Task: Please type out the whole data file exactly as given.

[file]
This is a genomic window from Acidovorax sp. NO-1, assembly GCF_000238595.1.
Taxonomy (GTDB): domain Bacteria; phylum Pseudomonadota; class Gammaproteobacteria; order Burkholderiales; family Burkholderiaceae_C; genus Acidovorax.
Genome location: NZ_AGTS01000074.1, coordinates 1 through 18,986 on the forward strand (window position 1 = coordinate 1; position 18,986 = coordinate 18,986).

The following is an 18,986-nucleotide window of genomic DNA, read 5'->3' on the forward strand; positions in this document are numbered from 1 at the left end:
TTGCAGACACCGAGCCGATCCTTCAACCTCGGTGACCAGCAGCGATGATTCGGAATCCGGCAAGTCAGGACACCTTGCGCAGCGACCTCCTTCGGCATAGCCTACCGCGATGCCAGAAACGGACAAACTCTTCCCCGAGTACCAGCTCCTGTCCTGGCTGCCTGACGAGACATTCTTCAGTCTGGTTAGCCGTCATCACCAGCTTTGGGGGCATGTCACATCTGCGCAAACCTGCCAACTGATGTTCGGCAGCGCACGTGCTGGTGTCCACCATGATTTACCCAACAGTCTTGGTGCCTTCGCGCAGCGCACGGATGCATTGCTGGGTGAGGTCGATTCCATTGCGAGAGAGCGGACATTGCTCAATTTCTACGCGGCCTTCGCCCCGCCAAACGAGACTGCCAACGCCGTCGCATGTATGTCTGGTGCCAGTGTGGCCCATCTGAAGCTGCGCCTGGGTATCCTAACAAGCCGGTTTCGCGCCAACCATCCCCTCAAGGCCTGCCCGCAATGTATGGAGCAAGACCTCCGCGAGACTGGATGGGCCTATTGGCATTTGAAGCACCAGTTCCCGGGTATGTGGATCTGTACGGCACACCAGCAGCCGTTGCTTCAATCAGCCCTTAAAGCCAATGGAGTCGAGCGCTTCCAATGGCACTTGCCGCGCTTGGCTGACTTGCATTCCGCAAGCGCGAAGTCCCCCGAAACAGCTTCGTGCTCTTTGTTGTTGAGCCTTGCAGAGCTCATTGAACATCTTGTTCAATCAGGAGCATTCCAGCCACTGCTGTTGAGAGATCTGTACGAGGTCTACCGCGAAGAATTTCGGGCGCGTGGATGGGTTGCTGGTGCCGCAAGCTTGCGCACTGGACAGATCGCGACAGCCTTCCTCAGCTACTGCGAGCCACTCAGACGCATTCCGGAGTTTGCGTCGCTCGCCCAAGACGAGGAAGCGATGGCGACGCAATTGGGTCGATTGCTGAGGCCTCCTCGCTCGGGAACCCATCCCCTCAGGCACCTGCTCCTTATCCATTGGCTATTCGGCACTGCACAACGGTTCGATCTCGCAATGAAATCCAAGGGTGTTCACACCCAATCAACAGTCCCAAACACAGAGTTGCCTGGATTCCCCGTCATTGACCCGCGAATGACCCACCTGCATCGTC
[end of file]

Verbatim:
This is a genomic window from Acidovorax sp. NO-1, assembly GCF_000238595.1.
Taxonomy (GTDB): domain Bacteria; phylum Pseudomonadota; class Gammaproteobacteria; order Burkholderiales; family Burkholderiaceae_C; genus Acidovorax.
Genome location: NZ_AGTS01000074.1, coordinates 1 through 18,986 on the forward strand (window position 1 = coordinate 1; position 18,986 = coordinate 18,986).

The following is an 18,986-nucleotide window of genomic DNA, read 5'->3' on the forward strand; positions in this document are numbered from 1 at the left end:
TTGCAGACACCGAGCCGATCCTTCAACCTCGGTGACCAGCAGCGATGATTCGGAATCCGGCAAGTCAGGACACCTTGCGCAGCGACCTCCTTCGGCATAGCCTACCGCGATGCCAGAAACGGACAAACTCTTCCCCGAGTACCAGCTCCTGTCCTGGCTGCCTGACGAGACATTCTTCAGTCTGGTTAGCCGTCATCACCAGCTTTGGGGGCATGTCACATCTGCGCAAACCTGCCAACTGATGTTCGGCAGCGCACGTGCTGGTGTCCACCATGATTTACCCAACAGTCTTGGTGCCTTCGCGCAGCGCACGGATGCATTGCTGGGTGAGGTCGATTCCATTGCGAGAGAGCGGACATTGCTCAATTTCTACGCGGCCTTCGCCCCGCCAAACGAGACTGCCAACGCCGTCGCATGTATGTCTGGTGCCAGTGTGGCCCATCTGAAGCTGCGCCTGGGTATCCTAACAAGCCGGTTTCGCGCCAACCATCCCCTCAAGGCCTGCCCGCAATGTATGGAGCAAGACCTCCGCGAGACTGGATGGGCCTATTGGCATTTGAAGCACCAGTTCCCGGGTATGTGGATCTGTACGGCACACCAGCAGCCGTTGCTTCAATCAGCCCTTAAAGCCAATGGAGTCGAGCGCTTCCAATGGCACTTGCCGCGCTTGGCTGACTTGCATTCCGCAAGCGCGAAGTCCCCCGAAACAGCTTCGTGCTCTTTGTTGTTGAGCCTTGCAGAGCTCATTGAACATCTTGTTCAATCAGGAGCATTCCAGCCACTGCTGTTGAGAGATCTGTACGAGGTCTACCGCGAAGAATTTCGGGCGCGTGGATGGGTTGCTGGTGCCGCAAGCTTGCGCACTGGACAGATCGCGACAGCCTTCCTCAGCTACTGCGAGCCACTCAGACGCATTCCGGAGTTTGCGTCGCTCGCCCAAGACGAGGAAGCGATGGCGACGCAATTGGGTCGATTGCTGAGGCCTCCTCGCTCGGGAACCCATCCCCTCAGGCACCTGCTCCTTATCCATTGGCTATTCGGCACTGCACAACGGTTCGATCTCGCAATGAAATCCAAGGGTGTTCACACCCAATCAACAGTCCCAAACACAGAGTTGCCTGGATTCCCCGTCATTGACCCGCGAATGACCCACCTGCATCGTC